A history of surrealism, surreal art, and the artists involved in the surrealist art movement. A definitive history of the surrealist movement.

Surrealist Art at the Boston Museum of Fine Arts

Museum Overview

Originally the Museum of Fine Arts (MFA) in Boston was opened in 1876 and at that time it was located in Copley Square where it was home to 5.600 works of art. As the years went by the art collection at the MFA grew as did the number of visitors and in 1909 the museum moved to its current location in Huntington Avenue.

Today the MFA houses nearly 450,000 works and welcomes more than one million visitors every year who come to the museum to see art collections ranging from Ancient Egypt to Contemporary or to see special temporary exhibitions or to participate in various educational programs.

Plan Your Visit

When planning your visit to the MFA it is worthwhile checking their schedule on their website in order to find out what special exhibitions are going on at the time of your visit and also to check that all the galleries you want to see are open and that there haven't been any sudden changes. From Saturday through Tuesday the MFA is open from 10.45am-4.45pm and from Wednesday through Friday from 10am to 9.45pm. Visitors are requested to enter at the Huntington or State Street Corporation Fenway Entrance. If you need a hotel room near the museum, visit

Surrealist Art at the Boston MFA

Surrealist artworks can be seen in the central gallery of the third level of the museum. There you will find paintings displayed by surrealist artists such as Arshile Gorky (1904-1948) who, after experimenting with a number of different types of art eventually turned to surrealism in the 1930s, Roberto Matta (!911-1922) who was one of Chile's best-known painters. Matta produced illustrations and articles for surrealist journals such as "Minotaure". In the Charlotte F. and Irving W. Rabb Gallery one can see "Nuage et Oiseaux" by Miro who was considered by the poet and philosopher Andre Breton to be "the most surrealist of us all".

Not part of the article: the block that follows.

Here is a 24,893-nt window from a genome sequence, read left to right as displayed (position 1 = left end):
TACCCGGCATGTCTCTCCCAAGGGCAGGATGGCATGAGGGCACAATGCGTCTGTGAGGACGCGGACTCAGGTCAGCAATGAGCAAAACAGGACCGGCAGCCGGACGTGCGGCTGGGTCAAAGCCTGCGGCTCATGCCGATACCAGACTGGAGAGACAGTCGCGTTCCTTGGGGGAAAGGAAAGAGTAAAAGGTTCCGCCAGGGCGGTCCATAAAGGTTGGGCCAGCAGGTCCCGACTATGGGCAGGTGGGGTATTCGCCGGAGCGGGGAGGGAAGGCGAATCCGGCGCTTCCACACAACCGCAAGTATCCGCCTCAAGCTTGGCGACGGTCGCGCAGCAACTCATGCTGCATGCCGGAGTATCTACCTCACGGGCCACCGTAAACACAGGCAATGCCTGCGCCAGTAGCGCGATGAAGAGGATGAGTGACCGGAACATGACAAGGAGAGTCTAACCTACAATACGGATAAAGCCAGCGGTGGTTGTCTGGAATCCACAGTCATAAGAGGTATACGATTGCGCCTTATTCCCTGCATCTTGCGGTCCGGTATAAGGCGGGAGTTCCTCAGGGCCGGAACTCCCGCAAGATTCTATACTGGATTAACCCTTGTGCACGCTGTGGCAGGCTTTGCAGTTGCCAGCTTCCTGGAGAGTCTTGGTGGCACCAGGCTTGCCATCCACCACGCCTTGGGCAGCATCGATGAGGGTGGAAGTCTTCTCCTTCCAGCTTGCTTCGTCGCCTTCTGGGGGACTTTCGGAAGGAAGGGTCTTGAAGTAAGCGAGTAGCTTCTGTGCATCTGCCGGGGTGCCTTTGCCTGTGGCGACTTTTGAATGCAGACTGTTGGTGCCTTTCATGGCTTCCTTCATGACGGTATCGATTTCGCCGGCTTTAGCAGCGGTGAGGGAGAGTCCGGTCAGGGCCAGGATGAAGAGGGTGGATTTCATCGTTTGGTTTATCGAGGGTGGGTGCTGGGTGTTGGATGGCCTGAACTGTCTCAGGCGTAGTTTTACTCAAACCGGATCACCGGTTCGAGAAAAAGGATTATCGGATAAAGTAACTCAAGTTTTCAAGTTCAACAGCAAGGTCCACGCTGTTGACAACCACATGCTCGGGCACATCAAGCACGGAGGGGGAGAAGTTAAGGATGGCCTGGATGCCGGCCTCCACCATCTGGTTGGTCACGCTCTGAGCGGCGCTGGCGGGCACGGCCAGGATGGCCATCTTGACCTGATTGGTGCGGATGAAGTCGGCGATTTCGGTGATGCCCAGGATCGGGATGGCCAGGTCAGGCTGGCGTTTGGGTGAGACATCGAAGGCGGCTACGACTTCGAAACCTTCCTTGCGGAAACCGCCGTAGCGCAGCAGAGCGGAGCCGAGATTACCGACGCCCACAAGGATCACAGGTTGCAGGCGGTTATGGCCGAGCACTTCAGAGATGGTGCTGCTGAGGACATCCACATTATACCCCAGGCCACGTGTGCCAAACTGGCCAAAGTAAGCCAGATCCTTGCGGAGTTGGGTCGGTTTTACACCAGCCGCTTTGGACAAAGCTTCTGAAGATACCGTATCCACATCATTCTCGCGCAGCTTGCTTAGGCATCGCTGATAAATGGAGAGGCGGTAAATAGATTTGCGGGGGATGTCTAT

As mentioned above, make sure you check the museum's website before your visit because if you are looking for something specific like more surrealist work then you never know, there may be a special temporary exhibition going on at that time that may interest you. An example of one of these special exhibitions was "The Romance of Modernism: Paintings and Sculpture from the Scott M. Black Collection" which included surrealist works by Rene Magritte (1898-1967) whose many famous paintings include "The Empty Mask" – s work which evokes the fear of the invisible which is a theme running through many of this artist's paintings and it reflects the surrealists' fascination with the unconscious.
| visitors since 1998 || questions or information email me: webmaster(at) || We have 143 artists & 20 pieces of art in the collection. |